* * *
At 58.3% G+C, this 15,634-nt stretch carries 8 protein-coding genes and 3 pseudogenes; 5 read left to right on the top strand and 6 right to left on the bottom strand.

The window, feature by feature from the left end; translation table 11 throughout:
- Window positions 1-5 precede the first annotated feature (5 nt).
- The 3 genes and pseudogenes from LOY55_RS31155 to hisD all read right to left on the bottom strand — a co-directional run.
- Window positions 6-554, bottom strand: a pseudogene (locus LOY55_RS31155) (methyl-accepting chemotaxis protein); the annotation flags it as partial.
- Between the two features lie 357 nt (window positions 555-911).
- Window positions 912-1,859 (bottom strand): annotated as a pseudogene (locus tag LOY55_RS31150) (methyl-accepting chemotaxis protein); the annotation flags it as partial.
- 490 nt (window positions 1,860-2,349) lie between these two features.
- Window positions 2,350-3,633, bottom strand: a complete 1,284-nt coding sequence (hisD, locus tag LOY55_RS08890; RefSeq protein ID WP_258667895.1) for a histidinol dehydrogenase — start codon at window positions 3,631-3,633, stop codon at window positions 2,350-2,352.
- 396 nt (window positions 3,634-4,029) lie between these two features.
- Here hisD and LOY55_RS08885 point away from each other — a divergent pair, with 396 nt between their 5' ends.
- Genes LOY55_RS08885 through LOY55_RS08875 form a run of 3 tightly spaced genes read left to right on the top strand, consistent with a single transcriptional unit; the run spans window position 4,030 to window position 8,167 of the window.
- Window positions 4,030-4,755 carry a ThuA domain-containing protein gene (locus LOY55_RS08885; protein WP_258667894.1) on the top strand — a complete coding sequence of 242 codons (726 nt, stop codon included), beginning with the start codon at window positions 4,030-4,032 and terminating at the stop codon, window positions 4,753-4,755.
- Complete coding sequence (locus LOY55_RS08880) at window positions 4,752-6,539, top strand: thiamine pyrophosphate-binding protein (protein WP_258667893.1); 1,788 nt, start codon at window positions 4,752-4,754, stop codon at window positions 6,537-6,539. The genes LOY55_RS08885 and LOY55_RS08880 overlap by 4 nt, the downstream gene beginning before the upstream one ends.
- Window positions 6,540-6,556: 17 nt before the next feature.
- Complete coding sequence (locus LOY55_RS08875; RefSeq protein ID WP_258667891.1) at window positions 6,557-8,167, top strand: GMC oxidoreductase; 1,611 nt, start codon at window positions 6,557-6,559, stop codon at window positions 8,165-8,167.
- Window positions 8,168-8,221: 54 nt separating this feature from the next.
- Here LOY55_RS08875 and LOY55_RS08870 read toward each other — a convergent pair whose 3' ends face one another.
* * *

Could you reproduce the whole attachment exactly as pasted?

At 58.3% G+C, this 15,634-nt stretch carries 8 protein-coding genes and 3 pseudogenes; 5 read left to right on the top strand and 6 right to left on the bottom strand.

The window, feature by feature from the left end; translation table 11 throughout:
- Window positions 1-5 precede the first annotated feature (5 nt).
- The 3 genes and pseudogenes from LOY55_RS31155 to hisD all read right to left on the bottom strand — a co-directional run.
- Window positions 6-554, bottom strand: a pseudogene (locus LOY55_RS31155) (methyl-accepting chemotaxis protein); the annotation flags it as partial.
- Between the two features lie 357 nt (window positions 555-911).
- Window positions 912-1,859 (bottom strand): annotated as a pseudogene (locus tag LOY55_RS31150) (methyl-accepting chemotaxis protein); the annotation flags it as partial.
- 490 nt (window positions 1,860-2,349) lie between these two features.
- Window positions 2,350-3,633, bottom strand: a complete 1,284-nt coding sequence (hisD, locus tag LOY55_RS08890; RefSeq protein ID WP_258667895.1) for a histidinol dehydrogenase — start codon at window positions 3,631-3,633, stop codon at window positions 2,350-2,352.
- 396 nt (window positions 3,634-4,029) lie between these two features.
- Here hisD and LOY55_RS08885 point away from each other — a divergent pair, with 396 nt between their 5' ends.
- Genes LOY55_RS08885 through LOY55_RS08875 form a run of 3 tightly spaced genes read left to right on the top strand, consistent with a single transcriptional unit; the run spans window position 4,030 to window position 8,167 of the window.
- Window positions 4,030-4,755 carry a ThuA domain-containing protein gene (locus LOY55_RS08885; protein WP_258667894.1) on the top strand — a complete coding sequence of 242 codons (726 nt, stop codon included), beginning with the start codon at window positions 4,030-4,032 and terminating at the stop codon, window positions 4,753-4,755.
- Complete coding sequence (locus LOY55_RS08880) at window positions 4,752-6,539, top strand: thiamine pyrophosphate-binding protein (protein WP_258667893.1); 1,788 nt, start codon at window positions 4,752-4,754, stop codon at window positions 6,537-6,539. The genes LOY55_RS08885 and LOY55_RS08880 overlap by 4 nt, the downstream gene beginning before the upstream one ends.
- Window positions 6,540-6,556: 17 nt before the next feature.
- Complete coding sequence (locus LOY55_RS08875; RefSeq protein ID WP_258667891.1) at window positions 6,557-8,167, top strand: GMC oxidoreductase; 1,611 nt, start codon at window positions 6,557-6,559, stop codon at window positions 8,165-8,167.
- Window positions 8,168-8,221: 54 nt separating this feature from the next.
- Here LOY55_RS08875 and LOY55_RS08870 read toward each other — a convergent pair whose 3' ends face one another.